Significantly, "Kuch Bheege Alfaaz" ends not in Kolkata, but scenic, silent, serene Shimla with the film's most memorable moment of empathy where Zain's Alfaaz is shown resting his weary, guilt-ridden head on the shoulders of a grandfatherly figure.
The moment expresses a stirring mix of regret and hope, the kind of emotional synthesis that we rarely get in today's cinema. Cherish it.
'Kuchh Bheege Alfaaz': Predictable and soulful (Review By Troy
Ribeiro, Rating: ***)
In today's world of instant romance and quick formulas, director Onir's "Kuchh Bheege Alfaaz", though presented with all the trappings of a modern day, heartfelt romantic drama, has an old-world charm. It is a tale of two melancholic misfits who fall in love.
Set in Kolkata, the tale intertwines the lives of Archana Pradhan aka Archie and Abhimanyu aka Alfaaz.
While Alfaaz is employed at a local radio station as a radio jockey who hosts the late evening show - an episodic series of unrequited love stories called "Kuchh Bheege Alfaaz", Archana is a young vivacious girl who works as a copywriter in a creative agency called ‘SirKasm' that creates content for "foot-prints" on the online media.
Alfaaz, despite being a popular and sought-after RJ is a reserved guy who likes to bask in his isolation.
Archana, on the other hand, despite suffering from leukoderma and being constantly rejected by guys, has an air about herself. Though she is close to Apu, her colleague at the agency, she resorts to blind dates on a dating app. After a series of her blind dates going awry, how she meets Alfaaz and how they fall in love, forms the crux of this tale.
The screenplay is suave and quirkily modern, making the film have a fresh feel. As the story unfurls, we realise that RJ Alfaaz has a mysterious past. His guilt is what has moulded him to live in a cocoon.
And like any romance drama, there is pathos written in every scene. The presentation is sensitive and layered, but the narrative trudges tediously. The first half is painfully slow and the pace picks up marginally in the second half.
The film sweetly offers life lessons like, "Life does not give us second chances…", "Love is in the eyes of the beholder" and many more… and though these life lessons have been oft heard, they seem to snuggly ensconce in the predictable plot. But what is commendable about the writing is Onir's ability to camouflage the young Abhimanyu in the flash-back scenes, thereby creating a suspense element to the story telling.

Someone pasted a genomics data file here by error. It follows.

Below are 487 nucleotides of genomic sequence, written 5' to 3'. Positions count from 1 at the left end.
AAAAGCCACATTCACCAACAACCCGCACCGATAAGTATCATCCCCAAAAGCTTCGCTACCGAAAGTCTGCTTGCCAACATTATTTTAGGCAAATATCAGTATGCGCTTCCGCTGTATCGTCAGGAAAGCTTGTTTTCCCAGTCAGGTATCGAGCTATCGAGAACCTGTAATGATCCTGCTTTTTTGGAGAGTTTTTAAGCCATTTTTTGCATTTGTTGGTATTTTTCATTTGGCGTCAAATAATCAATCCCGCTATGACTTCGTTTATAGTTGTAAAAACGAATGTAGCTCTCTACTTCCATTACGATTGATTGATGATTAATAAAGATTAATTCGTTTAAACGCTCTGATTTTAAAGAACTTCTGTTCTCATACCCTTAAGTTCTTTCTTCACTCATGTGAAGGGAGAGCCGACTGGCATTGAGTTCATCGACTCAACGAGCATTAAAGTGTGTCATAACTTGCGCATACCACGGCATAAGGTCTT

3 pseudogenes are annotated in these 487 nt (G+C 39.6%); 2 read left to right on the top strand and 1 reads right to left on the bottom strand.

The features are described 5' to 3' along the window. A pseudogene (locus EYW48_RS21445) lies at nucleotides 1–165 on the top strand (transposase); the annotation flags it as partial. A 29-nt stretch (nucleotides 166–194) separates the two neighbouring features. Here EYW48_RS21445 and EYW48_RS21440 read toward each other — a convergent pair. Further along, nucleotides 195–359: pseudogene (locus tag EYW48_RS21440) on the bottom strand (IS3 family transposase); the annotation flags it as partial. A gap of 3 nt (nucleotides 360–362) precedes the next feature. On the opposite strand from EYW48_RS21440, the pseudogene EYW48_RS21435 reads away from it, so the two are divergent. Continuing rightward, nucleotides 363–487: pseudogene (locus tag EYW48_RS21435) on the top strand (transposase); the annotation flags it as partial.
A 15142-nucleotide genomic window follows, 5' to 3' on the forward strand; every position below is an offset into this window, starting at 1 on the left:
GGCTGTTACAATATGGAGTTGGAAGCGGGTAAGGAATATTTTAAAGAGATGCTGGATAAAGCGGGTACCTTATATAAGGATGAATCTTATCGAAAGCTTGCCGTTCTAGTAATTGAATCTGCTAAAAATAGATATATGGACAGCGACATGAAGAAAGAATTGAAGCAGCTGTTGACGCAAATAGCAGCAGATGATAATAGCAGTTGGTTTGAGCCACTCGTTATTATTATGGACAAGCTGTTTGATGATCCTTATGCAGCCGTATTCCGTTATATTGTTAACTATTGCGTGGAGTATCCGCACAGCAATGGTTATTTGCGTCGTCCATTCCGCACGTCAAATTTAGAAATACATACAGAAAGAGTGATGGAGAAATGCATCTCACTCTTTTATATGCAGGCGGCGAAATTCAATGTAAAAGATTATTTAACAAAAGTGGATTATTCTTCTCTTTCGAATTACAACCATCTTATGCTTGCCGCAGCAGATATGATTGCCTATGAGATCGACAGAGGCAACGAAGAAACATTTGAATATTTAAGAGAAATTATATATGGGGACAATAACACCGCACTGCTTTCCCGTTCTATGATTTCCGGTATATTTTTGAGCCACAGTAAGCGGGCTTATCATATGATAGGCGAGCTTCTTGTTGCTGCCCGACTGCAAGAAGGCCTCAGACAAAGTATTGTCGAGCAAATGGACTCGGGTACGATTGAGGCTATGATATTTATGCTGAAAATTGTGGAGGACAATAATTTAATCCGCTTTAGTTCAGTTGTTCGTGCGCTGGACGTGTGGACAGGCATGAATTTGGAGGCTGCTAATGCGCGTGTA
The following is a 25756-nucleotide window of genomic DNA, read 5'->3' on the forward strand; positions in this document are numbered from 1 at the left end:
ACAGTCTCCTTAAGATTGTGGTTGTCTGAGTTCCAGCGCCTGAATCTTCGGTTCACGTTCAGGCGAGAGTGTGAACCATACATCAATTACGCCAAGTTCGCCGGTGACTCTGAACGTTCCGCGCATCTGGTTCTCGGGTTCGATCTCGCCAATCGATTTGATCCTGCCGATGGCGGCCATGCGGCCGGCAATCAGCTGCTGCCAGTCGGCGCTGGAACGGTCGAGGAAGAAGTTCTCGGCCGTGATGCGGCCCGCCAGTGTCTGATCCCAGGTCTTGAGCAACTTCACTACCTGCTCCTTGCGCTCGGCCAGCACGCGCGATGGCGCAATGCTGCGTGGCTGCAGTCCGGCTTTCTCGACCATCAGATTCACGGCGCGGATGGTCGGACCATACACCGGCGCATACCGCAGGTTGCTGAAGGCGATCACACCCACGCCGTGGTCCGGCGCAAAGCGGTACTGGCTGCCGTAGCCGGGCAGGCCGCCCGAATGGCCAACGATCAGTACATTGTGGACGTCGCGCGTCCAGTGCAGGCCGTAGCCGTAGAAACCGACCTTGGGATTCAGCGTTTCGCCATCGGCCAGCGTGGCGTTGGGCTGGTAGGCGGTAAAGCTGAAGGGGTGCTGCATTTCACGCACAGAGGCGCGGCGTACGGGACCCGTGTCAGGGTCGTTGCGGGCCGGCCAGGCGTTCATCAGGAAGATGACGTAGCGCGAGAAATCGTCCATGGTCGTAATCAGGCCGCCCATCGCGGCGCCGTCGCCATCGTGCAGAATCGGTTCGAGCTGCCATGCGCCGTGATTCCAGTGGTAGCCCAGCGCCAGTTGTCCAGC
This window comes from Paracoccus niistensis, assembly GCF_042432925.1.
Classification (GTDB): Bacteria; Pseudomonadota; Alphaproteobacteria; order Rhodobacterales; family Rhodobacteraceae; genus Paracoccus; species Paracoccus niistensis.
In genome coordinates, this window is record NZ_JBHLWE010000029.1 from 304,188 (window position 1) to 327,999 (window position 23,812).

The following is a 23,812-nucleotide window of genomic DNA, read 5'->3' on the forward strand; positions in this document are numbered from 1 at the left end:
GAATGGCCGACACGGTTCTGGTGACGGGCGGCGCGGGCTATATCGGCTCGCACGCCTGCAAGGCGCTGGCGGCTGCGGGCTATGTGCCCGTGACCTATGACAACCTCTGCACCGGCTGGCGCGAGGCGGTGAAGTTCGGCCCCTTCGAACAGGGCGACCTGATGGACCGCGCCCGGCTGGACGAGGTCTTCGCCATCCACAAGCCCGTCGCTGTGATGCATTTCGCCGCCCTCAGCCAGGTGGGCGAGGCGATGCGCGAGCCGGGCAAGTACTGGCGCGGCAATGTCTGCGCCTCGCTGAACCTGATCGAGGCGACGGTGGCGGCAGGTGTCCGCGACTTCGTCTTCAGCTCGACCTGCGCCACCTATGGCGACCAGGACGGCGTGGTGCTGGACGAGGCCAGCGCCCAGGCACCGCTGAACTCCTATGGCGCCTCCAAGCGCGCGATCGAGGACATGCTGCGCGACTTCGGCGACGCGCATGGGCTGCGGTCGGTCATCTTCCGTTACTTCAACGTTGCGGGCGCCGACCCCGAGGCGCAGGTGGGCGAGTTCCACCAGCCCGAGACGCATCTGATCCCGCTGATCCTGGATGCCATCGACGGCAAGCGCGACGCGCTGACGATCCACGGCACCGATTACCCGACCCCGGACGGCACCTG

Debutant Zain Khan Durrani as the RJ Alfaaz is an engaging actor who is natural on-screen. When he first receives Archie's call, he has the grace to seem a little surprised and he executes it to perfection.
Geetanjali Thapa is every inch the spunky Archie who internalises her pain with her pragmatic demeanour and smile on her lips. She is aptly supported by Mona Ambegaonkar as her feisty mother. They make a lovely real-to-life, mother-daughter duo.
Shray Rai Tiwari as Archie's "best friend" Apu is stereotypical. He is the ‘Stepney - a spare tyre in a vehicle', a bouncing board when things go askew in Archie's life. You empathise with him and do feel for him when he trots along with Archie, especially in the scene at the shoe store.
Debutante Shefali Chauhan as Chavi the young school girl at the hill station is impressively natural and charming.
On the whole, the film has decent production values and is well-executed. The soundtrack of "Pehla nasha" is effectively used to up the viewing experience.
Overall, credit must be given to a film that delivers the goods, and if you've ever liked Onir's films, you're likely to enjoy this one.